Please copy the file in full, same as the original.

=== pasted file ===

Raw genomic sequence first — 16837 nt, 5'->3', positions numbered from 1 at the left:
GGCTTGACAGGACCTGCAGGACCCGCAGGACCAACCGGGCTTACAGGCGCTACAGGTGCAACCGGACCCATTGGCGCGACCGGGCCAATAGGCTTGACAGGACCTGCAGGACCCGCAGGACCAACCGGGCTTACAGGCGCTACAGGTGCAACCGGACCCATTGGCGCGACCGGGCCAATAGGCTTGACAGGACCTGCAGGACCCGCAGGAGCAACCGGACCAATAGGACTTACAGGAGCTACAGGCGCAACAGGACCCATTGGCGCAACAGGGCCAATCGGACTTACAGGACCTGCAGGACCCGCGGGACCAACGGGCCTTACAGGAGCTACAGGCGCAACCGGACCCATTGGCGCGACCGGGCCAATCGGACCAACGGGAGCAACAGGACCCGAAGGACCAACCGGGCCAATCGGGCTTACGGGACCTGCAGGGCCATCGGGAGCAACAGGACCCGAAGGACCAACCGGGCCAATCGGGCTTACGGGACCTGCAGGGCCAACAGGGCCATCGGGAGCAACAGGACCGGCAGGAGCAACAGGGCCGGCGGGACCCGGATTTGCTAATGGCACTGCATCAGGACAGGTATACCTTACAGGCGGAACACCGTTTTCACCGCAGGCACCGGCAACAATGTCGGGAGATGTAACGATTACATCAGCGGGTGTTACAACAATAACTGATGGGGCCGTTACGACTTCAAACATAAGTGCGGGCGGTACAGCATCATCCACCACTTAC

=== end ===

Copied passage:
Raw genomic sequence first — 16837 nt, 5'->3', positions numbered from 1 at the left:
GGCTTGACAGGACCTGCAGGACCCGCAGGACCAACCGGGCTTACAGGCGCTACAGGTGCAACCGGACCCATTGGCGCGACCGGGCCAATAGGCTTGACAGGACCTGCAGGACCCGCAGGACCAACCGGGCTTACAGGCGCTACAGGTGCAACCGGACCCATTGGCGCGACCGGGCCAATAGGCTTGACAGGACCTGCAGGACCCGCAGGAGCAACCGGACCAATAGGACTTACAGGAGCTACAGGCGCAACAGGACCCATTGGCGCAACAGGGCCAATCGGACTTACAGGACCTGCAGGACCCGCGGGACCAACGGGCCTTACAGGAGCTACAGGCGCAACCGGACCCATTGGCGCGACCGGGCCAATCGGACCAACGGGAGCAACAGGACCCGAAGGACCAACCGGGCCAATCGGGCTTACGGGACCTGCAGGGCCATCGGGAGCAACAGGACCCGAAGGACCAACCGGGCCAATCGGGCTTACGGGACCTGCAGGGCCAACAGGGCCATCGGGAGCAACAGGACCGGCAGGAGCAACAGGGCCGGCGGGACCCGGATTTGCTAATGGCACTGCATCAGGACAGGTATACCTTACAGGCGGAACACCGTTTTCACCGCAGGCACCGGCAACAATGTCGGGAGATGTAACGATTACATCAGCGGGTGTTACAACAATAACTGATGGGGCCGTTACGACTTCAAACATAAGTGCGGGCGGTACAGCATCATCCACCACTTAC